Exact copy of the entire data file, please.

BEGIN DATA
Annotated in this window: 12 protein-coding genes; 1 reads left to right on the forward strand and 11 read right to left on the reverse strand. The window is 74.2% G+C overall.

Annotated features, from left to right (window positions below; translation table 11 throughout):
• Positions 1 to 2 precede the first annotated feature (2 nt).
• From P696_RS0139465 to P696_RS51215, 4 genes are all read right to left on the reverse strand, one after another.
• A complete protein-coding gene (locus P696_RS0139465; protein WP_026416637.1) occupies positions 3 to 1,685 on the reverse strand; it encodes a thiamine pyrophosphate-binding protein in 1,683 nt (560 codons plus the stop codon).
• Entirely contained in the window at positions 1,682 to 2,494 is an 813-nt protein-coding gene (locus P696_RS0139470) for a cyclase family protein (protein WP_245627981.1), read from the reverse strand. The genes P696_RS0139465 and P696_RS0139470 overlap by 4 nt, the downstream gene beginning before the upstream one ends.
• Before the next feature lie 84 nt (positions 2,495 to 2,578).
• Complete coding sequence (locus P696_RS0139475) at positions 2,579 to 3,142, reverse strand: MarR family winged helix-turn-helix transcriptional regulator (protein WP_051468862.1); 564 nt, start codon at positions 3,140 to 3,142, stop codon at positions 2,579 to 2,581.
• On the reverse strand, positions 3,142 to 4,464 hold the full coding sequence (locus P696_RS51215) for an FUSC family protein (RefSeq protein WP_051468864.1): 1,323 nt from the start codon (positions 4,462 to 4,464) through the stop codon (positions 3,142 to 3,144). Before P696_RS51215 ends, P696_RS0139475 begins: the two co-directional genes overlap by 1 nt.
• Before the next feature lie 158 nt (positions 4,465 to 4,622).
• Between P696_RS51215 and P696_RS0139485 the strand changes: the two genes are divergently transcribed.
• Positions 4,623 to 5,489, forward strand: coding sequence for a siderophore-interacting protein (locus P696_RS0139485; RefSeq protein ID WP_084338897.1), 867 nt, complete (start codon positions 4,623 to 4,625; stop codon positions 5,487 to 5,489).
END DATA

Annotated in this window: 12 protein-coding genes; 1 reads left to right on the forward strand and 11 read right to left on the reverse strand. The window is 74.2% G+C overall.

Annotated features, from left to right (window positions below; translation table 11 throughout):
• Positions 1 to 2 precede the first annotated feature (2 nt).
• From P696_RS0139465 to P696_RS51215, 4 genes are all read right to left on the reverse strand, one after another.
• A complete protein-coding gene (locus P696_RS0139465; protein WP_026416637.1) occupies positions 3 to 1,685 on the reverse strand; it encodes a thiamine pyrophosphate-binding protein in 1,683 nt (560 codons plus the stop codon).
• Entirely contained in the window at positions 1,682 to 2,494 is an 813-nt protein-coding gene (locus P696_RS0139470) for a cyclase family protein (protein WP_245627981.1), read from the reverse strand. The genes P696_RS0139465 and P696_RS0139470 overlap by 4 nt, the downstream gene beginning before the upstream one ends.
• Before the next feature lie 84 nt (positions 2,495 to 2,578).
• Complete coding sequence (locus P696_RS0139475) at positions 2,579 to 3,142, reverse strand: MarR family winged helix-turn-helix transcriptional regulator (protein WP_051468862.1); 564 nt, start codon at positions 3,140 to 3,142, stop codon at positions 2,579 to 2,581.
• On the reverse strand, positions 3,142 to 4,464 hold the full coding sequence (locus P696_RS51215) for an FUSC family protein (RefSeq protein WP_051468864.1): 1,323 nt from the start codon (positions 4,462 to 4,464) through the stop codon (positions 3,142 to 3,144). Before P696_RS51215 ends, P696_RS0139475 begins: the two co-directional genes overlap by 1 nt.
• Before the next feature lie 158 nt (positions 4,465 to 4,622).
• Between P696_RS51215 and P696_RS0139485 the strand changes: the two genes are divergently transcribed.
• Positions 4,623 to 5,489, forward strand: coding sequence for a siderophore-interacting protein (locus P696_RS0139485; RefSeq protein ID WP_084338897.1), 867 nt, complete (start codon positions 4,623 to 4,625; stop codon positions 5,487 to 5,489).